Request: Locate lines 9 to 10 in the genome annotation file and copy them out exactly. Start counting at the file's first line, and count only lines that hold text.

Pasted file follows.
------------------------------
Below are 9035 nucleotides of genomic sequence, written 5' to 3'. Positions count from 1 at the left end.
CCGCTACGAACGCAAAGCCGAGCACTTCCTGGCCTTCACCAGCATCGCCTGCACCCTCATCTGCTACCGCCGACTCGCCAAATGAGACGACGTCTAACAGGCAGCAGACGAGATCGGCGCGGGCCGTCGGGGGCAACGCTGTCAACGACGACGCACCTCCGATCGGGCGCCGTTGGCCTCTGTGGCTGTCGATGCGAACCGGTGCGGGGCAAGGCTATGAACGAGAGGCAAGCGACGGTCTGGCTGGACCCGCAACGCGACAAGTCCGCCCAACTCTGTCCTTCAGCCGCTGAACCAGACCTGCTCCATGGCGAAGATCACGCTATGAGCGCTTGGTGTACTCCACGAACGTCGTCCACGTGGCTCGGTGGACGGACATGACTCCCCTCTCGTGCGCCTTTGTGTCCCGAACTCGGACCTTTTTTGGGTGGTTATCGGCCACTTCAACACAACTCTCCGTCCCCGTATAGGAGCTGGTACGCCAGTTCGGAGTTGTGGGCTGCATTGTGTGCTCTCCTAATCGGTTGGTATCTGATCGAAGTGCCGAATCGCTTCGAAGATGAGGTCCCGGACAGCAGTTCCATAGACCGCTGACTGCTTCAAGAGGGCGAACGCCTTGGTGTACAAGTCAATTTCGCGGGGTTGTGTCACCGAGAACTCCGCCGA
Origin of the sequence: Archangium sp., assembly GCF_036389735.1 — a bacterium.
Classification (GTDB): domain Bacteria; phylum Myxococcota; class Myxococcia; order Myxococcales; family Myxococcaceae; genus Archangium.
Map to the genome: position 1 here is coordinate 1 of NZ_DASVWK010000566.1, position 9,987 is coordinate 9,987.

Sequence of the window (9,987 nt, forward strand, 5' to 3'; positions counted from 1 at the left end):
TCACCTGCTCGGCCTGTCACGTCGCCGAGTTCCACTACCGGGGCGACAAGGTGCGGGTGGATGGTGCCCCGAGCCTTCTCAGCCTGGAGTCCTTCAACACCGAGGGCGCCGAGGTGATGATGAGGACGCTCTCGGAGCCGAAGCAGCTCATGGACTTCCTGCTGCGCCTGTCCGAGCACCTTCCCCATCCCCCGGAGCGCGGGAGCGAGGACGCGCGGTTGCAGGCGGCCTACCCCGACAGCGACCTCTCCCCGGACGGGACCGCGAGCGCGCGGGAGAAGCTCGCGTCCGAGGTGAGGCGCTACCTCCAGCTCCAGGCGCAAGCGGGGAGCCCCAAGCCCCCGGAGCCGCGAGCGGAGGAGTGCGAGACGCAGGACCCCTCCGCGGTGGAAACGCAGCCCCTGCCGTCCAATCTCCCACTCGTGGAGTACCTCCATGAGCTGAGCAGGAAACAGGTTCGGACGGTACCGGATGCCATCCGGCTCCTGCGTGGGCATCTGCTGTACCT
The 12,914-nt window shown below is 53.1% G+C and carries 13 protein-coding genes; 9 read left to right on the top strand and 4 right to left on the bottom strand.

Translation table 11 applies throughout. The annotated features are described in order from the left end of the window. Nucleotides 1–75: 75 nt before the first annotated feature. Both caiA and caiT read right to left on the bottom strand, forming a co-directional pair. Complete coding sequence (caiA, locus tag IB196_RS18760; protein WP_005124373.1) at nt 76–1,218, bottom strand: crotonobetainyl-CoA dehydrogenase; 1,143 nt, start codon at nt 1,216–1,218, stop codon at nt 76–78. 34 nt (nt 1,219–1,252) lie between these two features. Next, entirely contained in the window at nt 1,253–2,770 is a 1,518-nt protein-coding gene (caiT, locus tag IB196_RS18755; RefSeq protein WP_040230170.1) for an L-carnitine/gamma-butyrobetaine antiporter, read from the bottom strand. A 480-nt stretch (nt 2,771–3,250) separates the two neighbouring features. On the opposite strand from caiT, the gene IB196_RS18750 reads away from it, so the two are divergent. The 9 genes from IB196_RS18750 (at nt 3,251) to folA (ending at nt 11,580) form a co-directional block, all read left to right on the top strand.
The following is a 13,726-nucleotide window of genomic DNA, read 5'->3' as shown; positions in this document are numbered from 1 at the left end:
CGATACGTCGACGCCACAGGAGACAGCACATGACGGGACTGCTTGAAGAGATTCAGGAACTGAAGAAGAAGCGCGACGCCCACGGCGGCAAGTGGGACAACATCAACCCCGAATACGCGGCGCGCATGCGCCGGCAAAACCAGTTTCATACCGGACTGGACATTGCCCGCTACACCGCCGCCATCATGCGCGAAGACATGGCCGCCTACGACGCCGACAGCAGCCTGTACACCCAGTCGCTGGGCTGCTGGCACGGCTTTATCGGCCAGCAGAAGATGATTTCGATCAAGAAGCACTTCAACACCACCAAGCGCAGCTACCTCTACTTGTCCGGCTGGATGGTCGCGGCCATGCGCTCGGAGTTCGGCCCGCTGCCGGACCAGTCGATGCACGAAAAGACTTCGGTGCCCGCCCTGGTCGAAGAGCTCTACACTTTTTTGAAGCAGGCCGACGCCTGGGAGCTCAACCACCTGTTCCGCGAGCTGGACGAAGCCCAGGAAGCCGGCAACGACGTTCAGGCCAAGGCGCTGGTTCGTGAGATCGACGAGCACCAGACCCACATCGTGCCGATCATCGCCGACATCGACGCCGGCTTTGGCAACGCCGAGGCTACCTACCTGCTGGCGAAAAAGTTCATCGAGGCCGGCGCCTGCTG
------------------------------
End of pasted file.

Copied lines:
Translation table 11 applies throughout. The annotated features are described in order from the left end of the window. Nucleotides 1–75: 75 nt before the first annotated feature. Both caiA and caiT read right to left on the bottom strand, forming a co-directional pair. Complete coding sequence (caiA, locus tag IB196_RS18760; protein WP_005124373.1) at nt 76–1,218, bottom strand: crotonobetainyl-CoA dehydrogenase; 1,143 nt, start codon at nt 1,216–1,218, stop codon at nt 76–78. 34 nt (nt 1,219–1,252) lie between these two features. Next, entirely contained in the window at nt 1,253–2,770 is a 1,518-nt protein-coding gene (caiT, locus tag IB196_RS18755; RefSeq protein WP_040230170.1) for an L-carnitine/gamma-butyrobetaine antiporter, read from the bottom strand. A 480-nt stretch (nt 2,771–3,250) separates the two neighbouring features. On the opposite strand from caiT, the gene IB196_RS18750 reads away from it, so the two are divergent. The 9 genes from IB196_RS18750 (at nt 3,251) to folA (ending at nt 11,580) form a co-directional block, all read left to right on the top strand.
The following is a 13,726-nucleotide window of genomic DNA, read 5'->3' as shown; positions in this document are numbered from 1 at the left end: